Theatre

A Midsummer Night’s Dream @ Open Air Theatre, London



cast list
Sam Alexander
Tobias Beer
Norman Bowman
Alan Bradshaw
Olivia Darnley
Chris Edgerley
Christian Edwards
Chris Emmett
Richard Glaves
Rachel Jerram
Hattie Ladbury
Anna Lowe
Martin McCarthy
David McGranaghan
Mark Meadows
Kate NelsonThomas Padden
David Peart
Nicolas Pinto-Sander
Joseph Pitcher
Gemma Sutton
Ian Talbot
Steve Watts
Sarah Woodward

directed by
Christopher Luscombe
There may be something about A Midsummer Night’s Dream at the Open Air Theatre in Regent’s Park that today screams “clich!” to the theatre snob.

Not for me! I have never been to the Open Air Theatre before, and my only experience of this style of presentation was some water-weak version of The Taming of the Shrew in Lewes, on the south coast, about fifteen years ago, so I was actually quite excited about the idea of seeing whether form would prevail over content.

It probably helped that it was a beautiful night only a sadist, or possibly a Puritan, could believe that the cold or the rain makes watching theatre outdoors better, let alone tolerable. Of course, the man-made “woodland” setting makes the play an obvious choice in the words of outgoing Artistic Director of the theatre Ian Talbot, it is a case of “the greatest play ever written” being performed “in the best theatre in the world for it”. So it’s “obvious” who cares, when here is a production whose joy could barely be contained within four walls?

I won’t patronise by summarising the plot when Wikipedia does it so well, I’ll simply point out some of the more interesting motifs of this production. Director Christopher Luscombe chooses to contrast the repression of Athens and the licentiousness of the woods by using Victorian costumes for the former and some sort of Sino-Greek hybrid for the latter. The parts of the Athenian royal household are doubled with that of their woodland equivalents, blurring the distinction between what is real and what is dream. There is the suggestion of a homosexual relationship between Oberon and Puck, and there’s a lot of rather pointless staring up at the moon whenever it is mentioned.

Ensembles are sometimes a necessary evil when body-packed Shakespeare meets the sharp economic realities of modern theatre production. No doubt there is an element of pragmatism at work here too, but the choice certainly does not seem forced or the production cheapened by it. On the contrary, it brings us the magic of the quick costume change and the important expression of a self-contained world of which the audience are observers.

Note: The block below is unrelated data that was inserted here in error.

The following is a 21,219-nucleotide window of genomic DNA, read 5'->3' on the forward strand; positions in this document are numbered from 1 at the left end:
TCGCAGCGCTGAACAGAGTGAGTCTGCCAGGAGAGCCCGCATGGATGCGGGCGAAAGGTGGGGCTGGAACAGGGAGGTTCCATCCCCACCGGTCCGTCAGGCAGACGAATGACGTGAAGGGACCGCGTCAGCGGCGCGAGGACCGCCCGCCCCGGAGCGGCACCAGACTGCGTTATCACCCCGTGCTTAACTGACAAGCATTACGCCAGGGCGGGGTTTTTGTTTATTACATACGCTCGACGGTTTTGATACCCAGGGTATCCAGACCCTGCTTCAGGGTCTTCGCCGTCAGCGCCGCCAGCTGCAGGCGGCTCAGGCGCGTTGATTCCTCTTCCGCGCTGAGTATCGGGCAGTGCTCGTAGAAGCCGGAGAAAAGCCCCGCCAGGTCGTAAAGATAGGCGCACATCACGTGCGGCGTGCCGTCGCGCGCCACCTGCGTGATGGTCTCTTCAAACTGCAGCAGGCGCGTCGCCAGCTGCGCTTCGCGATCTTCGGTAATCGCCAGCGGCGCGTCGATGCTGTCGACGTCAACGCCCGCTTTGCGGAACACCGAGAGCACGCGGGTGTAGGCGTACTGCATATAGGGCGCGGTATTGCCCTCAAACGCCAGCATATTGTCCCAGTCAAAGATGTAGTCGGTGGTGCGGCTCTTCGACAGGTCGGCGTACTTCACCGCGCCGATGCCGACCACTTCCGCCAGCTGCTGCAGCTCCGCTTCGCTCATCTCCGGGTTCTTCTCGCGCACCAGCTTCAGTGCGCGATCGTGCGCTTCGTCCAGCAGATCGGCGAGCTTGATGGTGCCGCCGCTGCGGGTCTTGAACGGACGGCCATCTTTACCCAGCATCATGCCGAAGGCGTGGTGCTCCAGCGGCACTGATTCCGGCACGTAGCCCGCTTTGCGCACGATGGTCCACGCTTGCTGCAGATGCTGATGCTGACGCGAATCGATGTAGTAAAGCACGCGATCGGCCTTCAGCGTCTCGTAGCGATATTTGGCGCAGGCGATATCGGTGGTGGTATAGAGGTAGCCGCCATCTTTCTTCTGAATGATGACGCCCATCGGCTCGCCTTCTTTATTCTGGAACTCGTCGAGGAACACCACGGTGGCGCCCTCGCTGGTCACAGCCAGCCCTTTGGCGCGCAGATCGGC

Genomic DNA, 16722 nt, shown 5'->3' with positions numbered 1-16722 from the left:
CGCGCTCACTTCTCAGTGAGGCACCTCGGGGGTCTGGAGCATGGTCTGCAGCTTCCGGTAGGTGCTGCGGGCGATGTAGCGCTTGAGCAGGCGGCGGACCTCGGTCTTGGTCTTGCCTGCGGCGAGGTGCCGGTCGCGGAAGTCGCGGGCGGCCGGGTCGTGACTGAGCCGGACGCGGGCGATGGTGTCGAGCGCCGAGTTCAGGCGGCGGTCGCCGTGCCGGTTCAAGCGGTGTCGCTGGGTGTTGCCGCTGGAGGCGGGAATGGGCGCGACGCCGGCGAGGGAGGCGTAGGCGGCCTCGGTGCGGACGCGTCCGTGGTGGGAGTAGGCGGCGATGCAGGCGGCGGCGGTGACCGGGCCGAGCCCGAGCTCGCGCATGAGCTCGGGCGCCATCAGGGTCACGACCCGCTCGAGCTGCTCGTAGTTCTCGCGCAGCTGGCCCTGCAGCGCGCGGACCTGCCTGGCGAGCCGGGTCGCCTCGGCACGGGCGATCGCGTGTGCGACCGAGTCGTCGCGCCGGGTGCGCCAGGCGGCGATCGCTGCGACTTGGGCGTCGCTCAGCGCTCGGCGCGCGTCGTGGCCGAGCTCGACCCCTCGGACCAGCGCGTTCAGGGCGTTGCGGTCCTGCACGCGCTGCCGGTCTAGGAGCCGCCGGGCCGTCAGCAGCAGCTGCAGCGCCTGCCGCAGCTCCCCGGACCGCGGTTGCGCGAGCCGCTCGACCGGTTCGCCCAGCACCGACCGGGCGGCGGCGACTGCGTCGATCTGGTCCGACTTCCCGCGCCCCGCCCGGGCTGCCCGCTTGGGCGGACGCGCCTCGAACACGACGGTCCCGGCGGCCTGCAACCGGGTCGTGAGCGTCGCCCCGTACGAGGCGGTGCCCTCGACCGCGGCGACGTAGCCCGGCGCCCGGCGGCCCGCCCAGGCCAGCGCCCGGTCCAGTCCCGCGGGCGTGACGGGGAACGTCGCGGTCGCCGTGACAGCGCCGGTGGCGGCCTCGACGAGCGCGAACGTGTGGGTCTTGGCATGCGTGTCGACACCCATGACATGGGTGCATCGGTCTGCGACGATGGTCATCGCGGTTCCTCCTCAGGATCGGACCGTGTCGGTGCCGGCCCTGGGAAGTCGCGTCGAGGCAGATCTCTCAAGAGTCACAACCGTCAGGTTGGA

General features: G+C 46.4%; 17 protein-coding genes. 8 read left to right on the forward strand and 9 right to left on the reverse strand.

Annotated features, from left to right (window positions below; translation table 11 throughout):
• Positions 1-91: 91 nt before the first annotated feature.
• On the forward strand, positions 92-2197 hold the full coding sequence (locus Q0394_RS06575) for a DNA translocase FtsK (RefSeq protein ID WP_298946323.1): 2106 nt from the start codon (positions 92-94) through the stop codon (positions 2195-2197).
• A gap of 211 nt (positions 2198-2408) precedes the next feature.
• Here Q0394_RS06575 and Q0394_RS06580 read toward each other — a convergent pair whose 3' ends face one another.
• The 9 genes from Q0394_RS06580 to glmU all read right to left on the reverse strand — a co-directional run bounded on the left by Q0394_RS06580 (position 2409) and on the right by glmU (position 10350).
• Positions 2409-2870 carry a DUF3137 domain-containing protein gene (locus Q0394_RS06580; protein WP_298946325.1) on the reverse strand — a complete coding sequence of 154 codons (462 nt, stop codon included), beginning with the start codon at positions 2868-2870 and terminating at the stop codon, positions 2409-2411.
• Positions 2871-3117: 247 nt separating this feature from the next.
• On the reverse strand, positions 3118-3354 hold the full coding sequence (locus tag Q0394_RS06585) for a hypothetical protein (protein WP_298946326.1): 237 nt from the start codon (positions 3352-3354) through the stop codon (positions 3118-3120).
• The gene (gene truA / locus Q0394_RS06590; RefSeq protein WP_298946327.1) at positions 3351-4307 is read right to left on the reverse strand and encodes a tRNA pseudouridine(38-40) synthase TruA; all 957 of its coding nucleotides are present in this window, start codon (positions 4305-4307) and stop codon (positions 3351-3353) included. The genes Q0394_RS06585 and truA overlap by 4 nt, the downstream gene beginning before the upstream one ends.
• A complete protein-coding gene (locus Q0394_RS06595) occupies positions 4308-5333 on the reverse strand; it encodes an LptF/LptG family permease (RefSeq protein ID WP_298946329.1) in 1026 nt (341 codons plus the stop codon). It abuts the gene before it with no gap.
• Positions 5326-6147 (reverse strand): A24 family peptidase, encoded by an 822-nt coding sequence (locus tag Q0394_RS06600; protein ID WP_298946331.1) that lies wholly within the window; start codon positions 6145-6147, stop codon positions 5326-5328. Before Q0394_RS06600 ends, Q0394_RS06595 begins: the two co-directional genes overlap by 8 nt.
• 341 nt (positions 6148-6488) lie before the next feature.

There are many highlights, but the brilliant comic direction and performances are what make this production unmissable. Ian Talbot, clearly fired with the energy of a man in the throes of demobbing, makes a rather old but brilliant Bottom, bringing the unironic joy of sitcom to the stage indeed the whole Pyramus and Thisby sub-plot is worth the admission price alone. Their staging of the play in Act Five is, frankly, a comic masterpiece, and Talbot’s improvised incorporation of a circling jumbo jet above the park, timing its bright, noisy passage perfectly in response to the line “my soul is in the sky” had not only me, but members of the cast crying with helpless laughter.

I thought I was going to find Olivia Darnley’s impression of Michelle Dotrice’s Betty from Some Mothers Do Ave Em as Hermea annoying until it became clear that the whole Athenian plot was being wrung, Acorn Antiques-style, for the comic potential of its melodrama. When Lysander (Sam Alexander) makes his suggestion that he and Hermia elope, it is amusingly accompanied by “stock” dramatic violins; when the musicians fail to do the same for Helena (Hattie Ladbury) later in the scene, she chivvies them along with a look. Whether the lame use of inch-high grass to suggest the forest is just for a cheap laugh, I’m not sure, but the light-heartedness certainly keeps the pace up and the fun foremost.

Theatre needs to work hard at making itself magical. It is a pleasure to see Shakespeare’s most magical play given the energy it needs to soar, like Bottom’s soul, into the heavens.



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